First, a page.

With the fence separating them from the Nashua River, Ken felt strange. The forest around them sounded and felt different as if they had slipped into an older, richer time.

     “This place is great,” Tim whispered after a minute.

     Ken smiled and nodded. Taking a deep breath, he sighed and said, “So, two hundred meters?”

     “What?” Tim asked. “Oh, yeah. Yes, two hundred.”

     “Okay,” Ken said. 

     The stream widened and soon they were traveling along it side by side with several feet between them. Before they hit the two hundred meter mark, the stream took a sharp turn to the right and opened into a large pool dominated by a weeping willow. Shadows covered most of the surface, the sounds of fish hunting water-bugs loud in the stillness. Close by a turtle dropped noisily into the water as Ken and Tim steered the kayaks to a sandy patch of bank several feet beyond the weeping willow.

     “Wow,” Tim said as they climbed out of the kayaks, hauling them up onto the sand.

     “I know,” Ken said, looking around. “We need to remember this. It would be a great place to camp.”

     Tim nodded in agreement.

     “Want to,” Ken began, but a whimper cut him off.

     Ken glanced at Tim, who shook his head.

     The whimper came again, followed by a splash.

     Ken turned, trying to pinpoint the sound.

     Another splash rang out, followed by a deep, sorrowful moan.

     “I think it came from near the tree,” Tim whispered.

     Ken nodded and crept along the bank towards the willow. The splashing took on an odd rhythm while the voice settled into a melodic, plaintive cry. When he reached the willow, Ken pushed through the curtain of leaves and whip-like branches. The pool widened around a cluster of water-worn boulders, and Ken’s breath caught in his throat as Tim came through the willow’s veil behind him.

     Standing waist deep in the water was a pale woman. Her back was too thin, and she wore a faded gray dress that was shapeless, torn and ragged. Thin, wispy white hair hung in wet clumps to her back while stick-thin arms slammed something wet and limp against one of the boulders.  The steady cry came from her, the lament pushing itself deep into Ken’s chest.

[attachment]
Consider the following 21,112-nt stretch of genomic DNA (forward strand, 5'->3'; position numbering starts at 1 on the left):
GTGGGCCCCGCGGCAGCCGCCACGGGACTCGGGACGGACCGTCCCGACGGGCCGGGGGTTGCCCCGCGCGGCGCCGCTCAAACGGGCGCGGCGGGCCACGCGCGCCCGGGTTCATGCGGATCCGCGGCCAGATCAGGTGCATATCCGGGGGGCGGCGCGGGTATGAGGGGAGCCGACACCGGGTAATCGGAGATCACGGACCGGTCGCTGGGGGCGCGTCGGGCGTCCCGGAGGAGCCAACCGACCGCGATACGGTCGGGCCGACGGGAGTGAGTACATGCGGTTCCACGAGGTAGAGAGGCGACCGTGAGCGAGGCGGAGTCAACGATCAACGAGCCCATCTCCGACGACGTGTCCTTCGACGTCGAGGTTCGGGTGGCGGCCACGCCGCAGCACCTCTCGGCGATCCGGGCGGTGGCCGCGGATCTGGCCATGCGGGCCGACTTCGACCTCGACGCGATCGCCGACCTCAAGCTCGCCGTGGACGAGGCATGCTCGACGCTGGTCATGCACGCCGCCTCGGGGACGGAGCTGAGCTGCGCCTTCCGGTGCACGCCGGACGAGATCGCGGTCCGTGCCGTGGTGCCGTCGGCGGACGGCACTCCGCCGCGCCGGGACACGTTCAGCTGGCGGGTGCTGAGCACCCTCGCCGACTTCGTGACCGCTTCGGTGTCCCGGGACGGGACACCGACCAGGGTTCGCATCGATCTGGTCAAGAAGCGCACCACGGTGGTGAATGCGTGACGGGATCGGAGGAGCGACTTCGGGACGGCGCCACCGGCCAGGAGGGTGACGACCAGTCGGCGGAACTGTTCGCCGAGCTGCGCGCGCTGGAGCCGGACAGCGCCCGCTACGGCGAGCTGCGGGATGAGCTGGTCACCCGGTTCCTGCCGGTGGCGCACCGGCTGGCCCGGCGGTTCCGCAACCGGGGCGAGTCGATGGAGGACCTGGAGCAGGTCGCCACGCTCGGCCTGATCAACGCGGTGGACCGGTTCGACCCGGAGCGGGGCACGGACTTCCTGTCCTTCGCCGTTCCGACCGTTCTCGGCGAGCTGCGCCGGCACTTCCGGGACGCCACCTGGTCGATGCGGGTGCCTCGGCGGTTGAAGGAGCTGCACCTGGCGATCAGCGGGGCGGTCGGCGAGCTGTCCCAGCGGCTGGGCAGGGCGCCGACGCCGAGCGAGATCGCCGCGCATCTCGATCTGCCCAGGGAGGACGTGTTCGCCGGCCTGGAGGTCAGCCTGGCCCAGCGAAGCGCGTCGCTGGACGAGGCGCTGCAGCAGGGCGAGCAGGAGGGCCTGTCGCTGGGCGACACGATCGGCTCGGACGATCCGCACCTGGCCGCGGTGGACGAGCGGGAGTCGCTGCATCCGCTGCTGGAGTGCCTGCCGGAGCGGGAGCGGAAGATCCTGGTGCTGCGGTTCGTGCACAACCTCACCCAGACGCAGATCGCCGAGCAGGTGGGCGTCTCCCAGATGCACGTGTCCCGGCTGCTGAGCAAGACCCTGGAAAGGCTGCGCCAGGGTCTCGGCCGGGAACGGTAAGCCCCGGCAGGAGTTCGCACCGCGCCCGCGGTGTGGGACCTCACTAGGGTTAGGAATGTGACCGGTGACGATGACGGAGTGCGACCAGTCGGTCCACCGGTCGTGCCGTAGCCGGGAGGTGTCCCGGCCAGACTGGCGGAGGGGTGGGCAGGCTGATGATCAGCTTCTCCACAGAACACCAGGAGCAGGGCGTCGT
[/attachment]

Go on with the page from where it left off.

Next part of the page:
Tim let out a low curse, and the woman heard him.

     She twisted around to face them, her face sunken and her eyes a pale, milky white. What little color could be seen resided in her teeth, and they were coated with a film of green the color of algae. The woman’s mouth hung slack, the cry easing out like air from a tattered bellows. She held her arms out in front of her, a soaked jacket clutched in each narrow hand.

     “My God,” Tim hissed, “are those ours?”

     Ken looked hard at the blue jacket in the woman’s left hand and saw a tear. A small, inch-long tear he had put in his Northface jacket when they’d taken the kayaks off his SUV earlier in the morning. Ken glanced down, felt his stomach drop and twist into a terrified knot, and saw that he was still wearing the jacket, the tear glaringly apparent on the left arm.

     “You have got to be kidding me,” Ken whispered as bile rose to the back of his throat. Without taking his eyes off the woman, he said, “We need to get out of here.”

     Tim nodded, and the two of withdrew while the woman turned back to the rocks, her cries rising in volume with each slap of the wet fabric against the stones. Passing through the willow’s branches, Ken and Tim raced back to the kayaks. The horrific noises of the woman were a brutal reminder that they had witnessed something innately wrong.

     In silence the two men climbed into their kayaks, pushing off and launched themselves along with the current back towards the river. As they rounded the sharp turn which had led them into the pool, a loud crack rang out, and Ken snapped his head up in time to see a great oak crash towards them.

     The tree smashed into both kayaks simultaneously, driving them under water and into the soft, sandy bed of the stream. Ken found himself trapped, holding his breath as he tried to work his legs free. His face was a few inches below the water’s surface, and he could reach his wet hands up into the crisp autumn air to claw at the bark of the tree.

     Growing frantic, Ken looked around for Tim.

     His friend sat limply in his kayak, head and hair moving gracefully with the current.  Blackness edged Ken’s vision, and his lungs screamed for air. He looked to the left for something to grasp and then screamed out the last of his air into the cold water as the woman from the pool settled down on the streambed beside him. 

     With an expression of great sympathy, she watched him take in great gulps of water, her long-fingered hands gently brushed the hair out of his eyes, and she waited for him to drown.

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Published by

Nicholas Efstathiou

Husband, father, and writer.